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Book Review: Ender’s Game by Orson Scott Card

September 21, 2010 8 comments

Spaceships.Summary:
Humanity survived the second Bugger invasion by pure luck.  Now they’re determined to be prepared for a third invasion and actively train children in Battle School, seeking the child who could be the commander to save humanity.  They think Ender, with his ability to perceive and understand null gravity spaces, just might be that commander, but Ender isn’t so sure.

Review:
Card has created a rich, complex, entirely believable future where individual sacrifice is vital to the survival of the human species.  This goal makes the adults’ treatment of the children in Battle School justifiable and allows Card to create a story where children are simultaneously treated as adults and misled by them.  Adults will recognize the feeling of being pawns to those in control of society.  Children and young adults will appreciate that the children characters are treated as adults in smaller bodies.  It’s a fun narrative set-up.

The world-building is excellent.  The complex scenes of the Battle School, Battle Room, and videogames the children play are all so clearly drawn that the reader truly feels as if she is there.  Readers who also enjoy videogames will particularly enjoy the multiple videogame sequences in which the narrative action switches focus to the videogame.  This isn’t just for fun, either.  It’s an important feature that comes to play later in the book.    In fact, it’s really nice to see videogaming being featured in a future as something important to society and not just recreational.  It’s a logical choice to make in scifi too, as the military is moving increasingly toward using weapons that are manned by soldiers behind the lines with videogame-like controls.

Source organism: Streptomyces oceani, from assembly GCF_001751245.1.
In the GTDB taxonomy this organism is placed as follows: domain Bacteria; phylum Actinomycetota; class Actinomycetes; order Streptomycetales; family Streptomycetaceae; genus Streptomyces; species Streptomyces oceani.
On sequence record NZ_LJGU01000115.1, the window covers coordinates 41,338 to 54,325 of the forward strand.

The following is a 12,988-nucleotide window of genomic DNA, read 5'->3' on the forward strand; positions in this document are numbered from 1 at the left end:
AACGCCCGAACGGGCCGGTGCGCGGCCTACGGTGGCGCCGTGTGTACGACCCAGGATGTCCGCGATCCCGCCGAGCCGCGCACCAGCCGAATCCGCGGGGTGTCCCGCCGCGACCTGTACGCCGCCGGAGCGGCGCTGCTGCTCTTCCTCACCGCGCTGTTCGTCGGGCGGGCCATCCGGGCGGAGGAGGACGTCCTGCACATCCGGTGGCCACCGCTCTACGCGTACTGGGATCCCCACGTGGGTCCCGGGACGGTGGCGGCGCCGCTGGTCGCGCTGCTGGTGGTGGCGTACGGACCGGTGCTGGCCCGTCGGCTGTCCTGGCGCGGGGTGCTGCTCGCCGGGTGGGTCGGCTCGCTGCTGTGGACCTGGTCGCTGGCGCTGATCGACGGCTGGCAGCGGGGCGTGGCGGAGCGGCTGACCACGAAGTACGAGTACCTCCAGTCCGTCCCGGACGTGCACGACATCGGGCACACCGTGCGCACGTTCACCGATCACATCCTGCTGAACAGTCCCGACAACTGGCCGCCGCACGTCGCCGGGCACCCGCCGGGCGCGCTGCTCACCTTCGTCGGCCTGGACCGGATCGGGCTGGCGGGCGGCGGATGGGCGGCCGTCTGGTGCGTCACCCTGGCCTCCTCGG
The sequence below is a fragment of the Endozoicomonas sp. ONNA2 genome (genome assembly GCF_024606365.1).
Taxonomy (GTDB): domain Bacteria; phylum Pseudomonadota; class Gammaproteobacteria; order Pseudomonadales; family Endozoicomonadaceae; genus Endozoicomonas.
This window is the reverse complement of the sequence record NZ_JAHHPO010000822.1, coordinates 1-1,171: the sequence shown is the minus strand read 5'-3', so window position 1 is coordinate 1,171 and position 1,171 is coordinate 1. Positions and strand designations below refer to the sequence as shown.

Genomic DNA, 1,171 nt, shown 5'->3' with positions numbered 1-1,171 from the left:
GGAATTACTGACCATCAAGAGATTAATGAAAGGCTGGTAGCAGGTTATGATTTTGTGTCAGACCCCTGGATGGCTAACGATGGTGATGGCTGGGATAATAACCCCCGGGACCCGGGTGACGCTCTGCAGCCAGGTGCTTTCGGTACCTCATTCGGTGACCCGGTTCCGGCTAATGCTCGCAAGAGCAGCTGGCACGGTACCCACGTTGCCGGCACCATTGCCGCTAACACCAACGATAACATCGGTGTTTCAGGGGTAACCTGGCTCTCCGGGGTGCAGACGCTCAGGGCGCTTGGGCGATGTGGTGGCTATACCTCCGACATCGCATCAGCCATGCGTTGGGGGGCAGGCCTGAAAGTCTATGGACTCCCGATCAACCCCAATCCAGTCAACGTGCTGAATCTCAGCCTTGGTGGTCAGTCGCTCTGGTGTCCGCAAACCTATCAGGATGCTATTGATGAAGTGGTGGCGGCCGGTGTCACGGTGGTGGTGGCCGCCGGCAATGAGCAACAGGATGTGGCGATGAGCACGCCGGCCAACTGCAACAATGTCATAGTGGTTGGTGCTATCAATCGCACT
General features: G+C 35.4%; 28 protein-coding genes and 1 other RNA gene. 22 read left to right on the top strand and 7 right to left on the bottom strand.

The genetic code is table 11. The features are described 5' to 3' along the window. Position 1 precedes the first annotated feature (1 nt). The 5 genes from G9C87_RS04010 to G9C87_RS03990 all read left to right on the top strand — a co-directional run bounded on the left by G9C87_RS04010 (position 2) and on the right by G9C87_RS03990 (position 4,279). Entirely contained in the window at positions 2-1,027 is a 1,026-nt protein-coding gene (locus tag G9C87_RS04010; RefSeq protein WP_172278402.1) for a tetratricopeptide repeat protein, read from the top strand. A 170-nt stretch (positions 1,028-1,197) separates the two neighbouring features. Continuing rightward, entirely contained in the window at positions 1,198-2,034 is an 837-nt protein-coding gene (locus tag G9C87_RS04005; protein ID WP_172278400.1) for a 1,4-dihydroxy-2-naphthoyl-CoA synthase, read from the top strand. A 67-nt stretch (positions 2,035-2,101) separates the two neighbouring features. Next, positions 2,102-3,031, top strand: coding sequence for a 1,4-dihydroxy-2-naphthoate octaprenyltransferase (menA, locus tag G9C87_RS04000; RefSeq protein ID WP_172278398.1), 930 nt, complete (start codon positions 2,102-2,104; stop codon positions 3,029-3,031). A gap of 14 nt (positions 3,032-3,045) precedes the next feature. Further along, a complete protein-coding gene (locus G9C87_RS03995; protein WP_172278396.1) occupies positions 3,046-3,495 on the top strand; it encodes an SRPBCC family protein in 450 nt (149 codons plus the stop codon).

These fantastic scenes are all set against a well-thought-out human society reaction to multiple alien invasions.  In spite of the threat of a third invasion, there is still violent nationalism brewing under the surface.  Politicians must worry about their image.  Dissenting voices can be heard on the internet.  The teachers of the Battle School must worry about the retributions for their actions, even as they make the choices that will hopefully save humanity.  The people in this future are still people.  They act in the sometimes stupid and sometimes brilliant ways people act.  They don’t miraculously become super-human in the face of an alien threat.  I really enjoyed this narrative choice, as I get really sick of the super-human trope often found in scifi.

The ending….I don’t know if I’ll ever be able to make up my mind on how I feel about the ending.  I definitely didn’t guess it ahead of time, which is a nice change, but I can’t decide how I feel about it.  The fact is, I liked part of it, and I didn’t like another part of it.  I think I may have found the ultimate message a bit too idealistic, and Ender too gullible.

*spoiler warning*
Here’s the thing.  The Bugger queen claims that the Buggers didn’t know that humans were sentient creatures, and Ender believes her, but I call bullshit.  Humans and Buggers built cities that were similar enough so that humans could live in Bugger buildings.  In spite of being drastically different from an evolutionary stand-point, it’s still obvious that humans were sentient enough to build cities and spaceships.  That should have been a warning sign.  So ultimately, I view the queen larva and message to Ender as a last-ditch effort to come back from the brink of extinction and beat humanity, and Ender fell for it.  Of course I don’t want to argue for the extinction of an entire species.  I’m a vegetarian.  I’m pretty much against the killing of species of any kind, but the fact remains that the Buggers attacked humans twice.  What were they supposed to do?  Sit back and let themselves get wiped out?  I’m not one of these nutters who says don’t kill the polar bear attacking you, and in this case, the polar bear had already attacked twice.  I like the message of a possible peaceful coexistence, but I don’t think it was very realistic in that world, and I was left feeling that Ender didn’t really learn anything from his experience.